|NOUN || a fowling | fowlings |
NOUN article.ind sg | pl
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- He was shot by an expert marksman, William Houston from Newtoncunningham, using a long fowling piece.
- The term "birding" was also used for the practice of "fowling" or hunting with firearms as in Shakespeare's "The Merry Wives of Windsor" (1602): "She laments sir...
- 8: At the house of the parish constable Niel Ronaldson, the sailor introduces himself to Mordaunt as Captain Clement Cleveland and gives him a Spanish fowling-piece.
- A medieval moated enclosure, fishponds and fowling earthworks are at Manor Farm.
- They used ropes to climb down the fowling cliffs for the eggs, but the birds were caught using rafts placed on the sea underneath the cliffs.
- From the 17th century through the late 19th century, the area was primarily used for salt marsh haying, cattle grazing, and for fishing and fowling.
- Massachusetts and Maine (which share a common legal heritage) recognize private property ownership to the mean low tide line—but allow public access to the seashore between the low and high tide lines for "fishing, fowling and navigation," traditional rights going back to the Colonial Ordinance of 1647.
- (One of the sources of livelihood obtained from the fen was fowling, supplying ducks and geese for meat and in addition the processing of their feathers and down for use in mattresses and pillows. ...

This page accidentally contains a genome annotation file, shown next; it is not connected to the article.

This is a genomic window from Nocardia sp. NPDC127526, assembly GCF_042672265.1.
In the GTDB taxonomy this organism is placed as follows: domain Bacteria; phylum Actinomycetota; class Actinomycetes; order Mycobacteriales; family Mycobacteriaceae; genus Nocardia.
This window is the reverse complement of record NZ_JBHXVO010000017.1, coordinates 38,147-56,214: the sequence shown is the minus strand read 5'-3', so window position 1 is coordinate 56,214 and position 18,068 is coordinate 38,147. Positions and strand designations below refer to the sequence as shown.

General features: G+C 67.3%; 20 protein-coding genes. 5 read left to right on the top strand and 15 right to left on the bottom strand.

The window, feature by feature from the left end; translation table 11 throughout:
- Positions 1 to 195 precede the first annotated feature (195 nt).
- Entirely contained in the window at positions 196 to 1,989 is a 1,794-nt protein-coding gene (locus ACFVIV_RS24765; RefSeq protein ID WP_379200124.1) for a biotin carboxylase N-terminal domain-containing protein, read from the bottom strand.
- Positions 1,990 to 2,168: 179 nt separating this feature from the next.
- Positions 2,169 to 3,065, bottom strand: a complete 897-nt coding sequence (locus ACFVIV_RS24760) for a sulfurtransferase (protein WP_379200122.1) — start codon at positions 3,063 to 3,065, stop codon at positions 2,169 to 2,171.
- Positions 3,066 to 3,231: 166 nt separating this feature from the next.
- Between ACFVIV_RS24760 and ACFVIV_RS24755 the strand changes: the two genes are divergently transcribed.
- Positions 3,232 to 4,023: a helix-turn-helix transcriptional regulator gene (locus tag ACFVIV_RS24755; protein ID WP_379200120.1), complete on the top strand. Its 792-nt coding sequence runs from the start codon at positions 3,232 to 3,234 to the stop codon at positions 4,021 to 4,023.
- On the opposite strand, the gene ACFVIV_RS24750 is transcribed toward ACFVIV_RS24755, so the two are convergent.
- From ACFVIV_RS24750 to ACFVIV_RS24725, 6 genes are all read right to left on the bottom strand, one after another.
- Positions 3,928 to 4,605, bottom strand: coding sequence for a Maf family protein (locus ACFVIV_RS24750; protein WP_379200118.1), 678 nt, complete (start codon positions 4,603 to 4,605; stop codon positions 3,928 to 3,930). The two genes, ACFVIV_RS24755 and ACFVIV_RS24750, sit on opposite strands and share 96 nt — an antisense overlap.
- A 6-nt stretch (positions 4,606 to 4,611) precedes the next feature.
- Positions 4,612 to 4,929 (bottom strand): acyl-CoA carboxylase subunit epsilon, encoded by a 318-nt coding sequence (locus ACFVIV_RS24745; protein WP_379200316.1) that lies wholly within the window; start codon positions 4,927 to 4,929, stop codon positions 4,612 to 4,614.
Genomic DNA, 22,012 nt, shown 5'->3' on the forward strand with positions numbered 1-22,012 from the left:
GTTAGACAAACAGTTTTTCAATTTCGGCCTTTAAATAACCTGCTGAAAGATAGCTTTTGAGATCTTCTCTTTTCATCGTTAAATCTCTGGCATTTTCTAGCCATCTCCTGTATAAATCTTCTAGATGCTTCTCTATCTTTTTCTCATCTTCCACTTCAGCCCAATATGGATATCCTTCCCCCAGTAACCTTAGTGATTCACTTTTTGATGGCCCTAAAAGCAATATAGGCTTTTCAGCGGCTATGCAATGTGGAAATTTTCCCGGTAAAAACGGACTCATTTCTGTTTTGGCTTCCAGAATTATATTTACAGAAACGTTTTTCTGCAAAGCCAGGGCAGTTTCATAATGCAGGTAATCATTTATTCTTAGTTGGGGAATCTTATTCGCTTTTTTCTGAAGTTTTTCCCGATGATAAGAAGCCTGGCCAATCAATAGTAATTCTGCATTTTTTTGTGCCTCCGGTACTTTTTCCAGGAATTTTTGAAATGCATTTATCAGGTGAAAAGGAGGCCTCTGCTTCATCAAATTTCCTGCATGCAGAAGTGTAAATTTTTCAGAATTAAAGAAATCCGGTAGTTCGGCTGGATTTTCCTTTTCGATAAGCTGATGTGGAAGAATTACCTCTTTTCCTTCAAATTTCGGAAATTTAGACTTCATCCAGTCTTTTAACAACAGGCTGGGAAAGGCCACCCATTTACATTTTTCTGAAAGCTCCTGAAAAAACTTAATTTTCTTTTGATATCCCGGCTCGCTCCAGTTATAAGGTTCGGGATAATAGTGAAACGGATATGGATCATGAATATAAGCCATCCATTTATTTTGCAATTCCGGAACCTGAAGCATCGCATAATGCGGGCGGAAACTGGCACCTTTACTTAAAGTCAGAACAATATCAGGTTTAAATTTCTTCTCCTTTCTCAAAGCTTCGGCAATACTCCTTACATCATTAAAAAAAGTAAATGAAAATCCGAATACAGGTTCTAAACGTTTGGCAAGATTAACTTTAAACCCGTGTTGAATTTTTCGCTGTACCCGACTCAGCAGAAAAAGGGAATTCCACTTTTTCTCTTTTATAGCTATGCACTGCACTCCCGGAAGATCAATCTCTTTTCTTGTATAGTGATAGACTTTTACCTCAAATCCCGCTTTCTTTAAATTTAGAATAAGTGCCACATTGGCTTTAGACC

- Swamp hunting included fowling with sticks and spear fishing.
- A shotgun (also known as a scattergun, or historically as a fowling piece) is a long-barreled firearm designed to shoot a straight-walled cartridge known as a shotshell, which usually discharges numerous small pellet-like spherical sub-projectiles called shot, or sometimes a single solid projectile called a slug.
- The outlying island of Boreray has the "Cleitean MacPhàidein", a "cleit village" of three small bothies, which were used on a regular basis during fowling expeditions from Hirta.
- Hawker kept a regular diary which contains observations of Europe before and after the Napoleonic period and of wild-fowling, game-bird shooting and detailed hunting techniques and conditions prevalent in the late 18th and early 19th centuries.
- In Italy the technique was known as lanciatoia and in England it was referred to as bat-fowling or low belling.
- In 1680, Thomas Thynne of Longleat gave Penruddocke a licence for hawking, hunting, fishing and fowling in Dinton, Wiltshire.
- Other scenes show Baki and his family fishing and fowling.
- As it became known that citizens had been taken hostage by an armed group, men of Harpers Ferry found themselves without arms other than fowling-pieces, which were useless at a distance.
- For privately owned beaches in the United States, some states such as Massachusetts use the low-water mark as the dividing line between the property of the State and that of the beach owner; however the public still has fishing, fowling, and navigation rights to the zone between low and high water.
- Punts were originally built as cargo boats and as platforms for fowling and for fishing, such as angling; whereas now punting is boating for pleasure.
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